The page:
Return Select(L, i, |L|)

else

Return Select(H, i − |L|, |H|)

By H we do not mean the elements that come after p in the list, but the elements of the list which are larger than p in the underlying ordering of our set. This algorithm is based on the following simple observation. If we could divide the set A up into a ”lower half” (L) and an ”upper” half (H), then we know which of these two sets the ith smallest element in A will be in. Namely, if i ≤ n/2 , it will be in L, and otherwise it will be in H. Thus, we can recursively look in one or the other set. We can easily partition the data into two sets by making two passes, in the first we copy the numbers smaller than p into L, and in the second we copy the numbers larger than p into H. 4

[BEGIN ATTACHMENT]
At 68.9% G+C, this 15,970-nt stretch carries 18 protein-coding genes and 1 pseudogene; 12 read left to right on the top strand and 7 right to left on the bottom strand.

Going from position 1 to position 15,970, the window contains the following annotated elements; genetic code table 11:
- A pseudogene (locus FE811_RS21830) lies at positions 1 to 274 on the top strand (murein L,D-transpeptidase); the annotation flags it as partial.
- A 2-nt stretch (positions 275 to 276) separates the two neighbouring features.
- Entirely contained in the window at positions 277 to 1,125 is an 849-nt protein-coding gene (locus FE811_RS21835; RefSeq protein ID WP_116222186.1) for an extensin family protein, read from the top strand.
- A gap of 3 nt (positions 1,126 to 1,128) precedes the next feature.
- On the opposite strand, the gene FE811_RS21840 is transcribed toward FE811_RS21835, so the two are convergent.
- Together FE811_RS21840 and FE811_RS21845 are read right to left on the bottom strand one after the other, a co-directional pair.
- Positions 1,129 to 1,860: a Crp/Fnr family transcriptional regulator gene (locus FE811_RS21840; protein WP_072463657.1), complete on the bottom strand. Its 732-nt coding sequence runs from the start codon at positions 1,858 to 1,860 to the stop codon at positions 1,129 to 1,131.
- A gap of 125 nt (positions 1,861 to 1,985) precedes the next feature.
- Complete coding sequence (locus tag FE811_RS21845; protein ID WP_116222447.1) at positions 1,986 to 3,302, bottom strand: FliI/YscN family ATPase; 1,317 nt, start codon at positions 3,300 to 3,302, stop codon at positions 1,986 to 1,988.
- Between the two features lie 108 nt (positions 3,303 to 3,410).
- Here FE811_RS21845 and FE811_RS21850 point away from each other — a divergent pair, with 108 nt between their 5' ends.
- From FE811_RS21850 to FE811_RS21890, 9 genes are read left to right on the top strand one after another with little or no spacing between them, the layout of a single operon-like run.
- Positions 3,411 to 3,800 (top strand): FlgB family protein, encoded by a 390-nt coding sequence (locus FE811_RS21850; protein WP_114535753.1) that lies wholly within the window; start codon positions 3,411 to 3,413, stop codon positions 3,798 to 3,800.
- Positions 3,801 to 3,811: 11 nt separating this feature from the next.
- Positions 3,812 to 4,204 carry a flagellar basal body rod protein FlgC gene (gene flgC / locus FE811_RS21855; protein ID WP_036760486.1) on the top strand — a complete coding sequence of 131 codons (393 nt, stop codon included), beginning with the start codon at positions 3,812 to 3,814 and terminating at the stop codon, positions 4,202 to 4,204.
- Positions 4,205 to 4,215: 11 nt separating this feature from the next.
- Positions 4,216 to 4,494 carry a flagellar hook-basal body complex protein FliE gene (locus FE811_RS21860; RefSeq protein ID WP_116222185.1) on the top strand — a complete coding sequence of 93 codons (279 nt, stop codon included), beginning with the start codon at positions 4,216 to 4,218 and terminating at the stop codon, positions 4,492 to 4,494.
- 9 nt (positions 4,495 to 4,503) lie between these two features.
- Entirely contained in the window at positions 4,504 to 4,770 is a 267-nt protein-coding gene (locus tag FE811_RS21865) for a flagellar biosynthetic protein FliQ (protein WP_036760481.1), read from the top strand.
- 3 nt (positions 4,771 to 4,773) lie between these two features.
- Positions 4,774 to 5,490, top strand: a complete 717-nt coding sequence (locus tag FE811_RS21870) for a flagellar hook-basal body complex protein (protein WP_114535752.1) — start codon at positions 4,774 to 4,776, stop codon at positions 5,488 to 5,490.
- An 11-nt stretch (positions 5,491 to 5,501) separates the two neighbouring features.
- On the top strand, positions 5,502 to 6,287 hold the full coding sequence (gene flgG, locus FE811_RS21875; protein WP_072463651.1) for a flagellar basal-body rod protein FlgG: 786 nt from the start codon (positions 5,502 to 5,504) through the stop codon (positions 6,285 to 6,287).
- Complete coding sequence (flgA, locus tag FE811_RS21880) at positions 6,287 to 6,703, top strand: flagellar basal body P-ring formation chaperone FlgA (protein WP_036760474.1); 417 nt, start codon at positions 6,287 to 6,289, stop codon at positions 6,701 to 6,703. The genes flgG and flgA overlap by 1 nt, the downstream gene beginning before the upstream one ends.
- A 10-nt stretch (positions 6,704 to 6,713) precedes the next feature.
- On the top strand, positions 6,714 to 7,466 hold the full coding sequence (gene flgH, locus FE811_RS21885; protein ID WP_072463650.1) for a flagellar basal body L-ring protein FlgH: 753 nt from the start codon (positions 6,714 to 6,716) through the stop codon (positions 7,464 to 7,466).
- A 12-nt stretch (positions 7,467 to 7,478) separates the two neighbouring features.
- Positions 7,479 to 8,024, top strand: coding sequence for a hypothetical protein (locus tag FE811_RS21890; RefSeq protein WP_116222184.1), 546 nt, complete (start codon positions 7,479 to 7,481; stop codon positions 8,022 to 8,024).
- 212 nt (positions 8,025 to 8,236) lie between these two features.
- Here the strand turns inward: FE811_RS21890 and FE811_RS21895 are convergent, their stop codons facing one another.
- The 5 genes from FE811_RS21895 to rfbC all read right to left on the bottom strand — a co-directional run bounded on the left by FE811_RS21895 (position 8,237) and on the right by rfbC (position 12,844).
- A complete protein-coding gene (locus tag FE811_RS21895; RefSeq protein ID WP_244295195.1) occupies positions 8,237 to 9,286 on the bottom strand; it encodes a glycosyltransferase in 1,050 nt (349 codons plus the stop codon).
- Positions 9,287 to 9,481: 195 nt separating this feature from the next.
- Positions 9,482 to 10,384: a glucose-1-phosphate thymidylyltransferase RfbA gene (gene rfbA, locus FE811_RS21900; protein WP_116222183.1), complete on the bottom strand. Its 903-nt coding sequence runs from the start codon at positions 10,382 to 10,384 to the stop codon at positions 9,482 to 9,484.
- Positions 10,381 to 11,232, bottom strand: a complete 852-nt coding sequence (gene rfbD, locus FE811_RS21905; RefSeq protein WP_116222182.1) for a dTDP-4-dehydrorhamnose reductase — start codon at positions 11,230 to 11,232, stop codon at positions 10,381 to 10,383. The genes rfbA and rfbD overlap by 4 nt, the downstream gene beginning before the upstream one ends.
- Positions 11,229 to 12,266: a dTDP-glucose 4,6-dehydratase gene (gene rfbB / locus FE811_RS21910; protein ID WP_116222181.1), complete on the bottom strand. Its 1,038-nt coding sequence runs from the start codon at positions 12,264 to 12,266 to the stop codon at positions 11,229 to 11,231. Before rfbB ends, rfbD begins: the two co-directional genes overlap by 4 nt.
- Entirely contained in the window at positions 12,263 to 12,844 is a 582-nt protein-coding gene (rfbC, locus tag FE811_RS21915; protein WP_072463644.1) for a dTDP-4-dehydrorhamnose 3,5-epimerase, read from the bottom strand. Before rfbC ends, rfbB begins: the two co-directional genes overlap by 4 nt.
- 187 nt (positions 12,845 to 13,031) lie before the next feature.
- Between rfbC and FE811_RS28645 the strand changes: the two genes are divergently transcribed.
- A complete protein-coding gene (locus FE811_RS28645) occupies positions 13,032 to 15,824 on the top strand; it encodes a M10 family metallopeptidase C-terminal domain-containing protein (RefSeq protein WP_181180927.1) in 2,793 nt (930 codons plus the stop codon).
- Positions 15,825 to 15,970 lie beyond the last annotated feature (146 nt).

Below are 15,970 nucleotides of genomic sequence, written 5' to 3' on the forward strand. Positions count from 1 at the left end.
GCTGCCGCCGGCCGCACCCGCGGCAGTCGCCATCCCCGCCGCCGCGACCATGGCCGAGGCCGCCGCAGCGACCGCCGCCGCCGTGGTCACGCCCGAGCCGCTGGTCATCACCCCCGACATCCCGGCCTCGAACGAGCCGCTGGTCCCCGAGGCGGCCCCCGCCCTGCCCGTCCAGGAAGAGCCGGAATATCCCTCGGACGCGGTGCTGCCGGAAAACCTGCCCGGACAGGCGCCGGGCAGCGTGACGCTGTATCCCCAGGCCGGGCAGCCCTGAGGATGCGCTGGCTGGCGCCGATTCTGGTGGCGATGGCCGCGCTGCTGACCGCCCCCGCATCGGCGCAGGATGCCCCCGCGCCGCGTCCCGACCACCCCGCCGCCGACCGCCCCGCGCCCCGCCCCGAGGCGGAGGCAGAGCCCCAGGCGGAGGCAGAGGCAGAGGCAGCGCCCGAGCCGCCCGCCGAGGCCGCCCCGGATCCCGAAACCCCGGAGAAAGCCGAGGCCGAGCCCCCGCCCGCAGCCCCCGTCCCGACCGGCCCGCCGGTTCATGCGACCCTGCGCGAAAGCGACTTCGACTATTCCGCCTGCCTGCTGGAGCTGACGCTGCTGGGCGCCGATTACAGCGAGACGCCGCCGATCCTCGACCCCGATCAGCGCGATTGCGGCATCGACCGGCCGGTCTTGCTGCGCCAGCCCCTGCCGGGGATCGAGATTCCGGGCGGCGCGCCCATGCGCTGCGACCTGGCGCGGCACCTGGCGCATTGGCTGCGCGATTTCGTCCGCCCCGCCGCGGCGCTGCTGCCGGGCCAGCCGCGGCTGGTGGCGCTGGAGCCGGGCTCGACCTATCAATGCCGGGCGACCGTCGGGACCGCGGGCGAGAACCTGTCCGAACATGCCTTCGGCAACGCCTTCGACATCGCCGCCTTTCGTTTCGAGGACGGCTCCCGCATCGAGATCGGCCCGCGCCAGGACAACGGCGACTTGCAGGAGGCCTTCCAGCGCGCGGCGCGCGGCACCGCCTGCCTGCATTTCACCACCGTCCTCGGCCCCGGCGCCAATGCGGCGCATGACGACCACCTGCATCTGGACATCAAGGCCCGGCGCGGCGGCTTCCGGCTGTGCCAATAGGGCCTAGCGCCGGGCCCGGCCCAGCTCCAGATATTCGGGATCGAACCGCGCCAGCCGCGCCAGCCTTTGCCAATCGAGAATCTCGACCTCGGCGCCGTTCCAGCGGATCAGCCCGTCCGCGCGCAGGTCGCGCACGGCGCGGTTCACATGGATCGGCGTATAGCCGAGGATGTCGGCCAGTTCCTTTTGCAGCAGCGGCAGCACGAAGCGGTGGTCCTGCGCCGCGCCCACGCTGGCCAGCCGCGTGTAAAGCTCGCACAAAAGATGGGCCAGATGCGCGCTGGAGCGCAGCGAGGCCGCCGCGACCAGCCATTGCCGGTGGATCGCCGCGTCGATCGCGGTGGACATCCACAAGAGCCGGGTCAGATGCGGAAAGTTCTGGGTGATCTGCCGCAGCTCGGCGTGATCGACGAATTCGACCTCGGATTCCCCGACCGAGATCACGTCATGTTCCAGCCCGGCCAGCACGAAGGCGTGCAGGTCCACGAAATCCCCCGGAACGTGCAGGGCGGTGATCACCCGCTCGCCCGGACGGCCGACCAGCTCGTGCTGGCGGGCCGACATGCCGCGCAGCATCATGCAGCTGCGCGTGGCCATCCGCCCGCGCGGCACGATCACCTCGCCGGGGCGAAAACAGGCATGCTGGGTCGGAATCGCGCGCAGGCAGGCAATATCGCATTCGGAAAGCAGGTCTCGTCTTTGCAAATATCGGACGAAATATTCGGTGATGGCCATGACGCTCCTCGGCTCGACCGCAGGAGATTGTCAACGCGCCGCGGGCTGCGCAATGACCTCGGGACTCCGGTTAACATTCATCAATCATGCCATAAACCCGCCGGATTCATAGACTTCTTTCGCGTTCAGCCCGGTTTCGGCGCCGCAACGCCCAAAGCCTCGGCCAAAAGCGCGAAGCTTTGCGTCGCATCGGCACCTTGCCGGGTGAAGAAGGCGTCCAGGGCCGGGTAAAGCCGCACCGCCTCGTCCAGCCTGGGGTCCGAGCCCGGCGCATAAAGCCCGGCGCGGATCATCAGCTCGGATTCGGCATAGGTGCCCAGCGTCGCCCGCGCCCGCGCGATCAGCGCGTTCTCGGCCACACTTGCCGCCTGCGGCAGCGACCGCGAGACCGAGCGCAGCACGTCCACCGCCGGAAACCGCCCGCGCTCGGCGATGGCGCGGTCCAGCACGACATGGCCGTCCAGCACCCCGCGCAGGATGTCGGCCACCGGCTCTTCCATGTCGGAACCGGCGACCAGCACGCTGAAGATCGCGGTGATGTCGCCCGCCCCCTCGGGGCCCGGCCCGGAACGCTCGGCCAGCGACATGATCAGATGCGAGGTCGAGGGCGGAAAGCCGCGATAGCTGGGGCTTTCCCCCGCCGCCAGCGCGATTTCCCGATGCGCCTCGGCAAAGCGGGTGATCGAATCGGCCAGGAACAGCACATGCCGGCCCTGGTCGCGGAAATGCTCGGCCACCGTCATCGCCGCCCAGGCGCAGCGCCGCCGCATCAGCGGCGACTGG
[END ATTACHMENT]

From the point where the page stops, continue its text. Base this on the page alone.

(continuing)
The only additional detail is that if we look in H, then instead of looking for the ith smallest, we look for the i − n/2 th smallest, as H is formed by removing the n/2 smallest elements from A. We can express the running time by the following recurrence:

T (n) ≤ T (n/2) + cn

(4.22)

From the master theorem, we know any function which satisfies this recurrence has T (n) = O(n).

So we can conclude that if we already know how to find the median in linear time, we can design a divide and conquer algorithm that will solve the selection problem in linear time. This is nothing to write home about (yet)!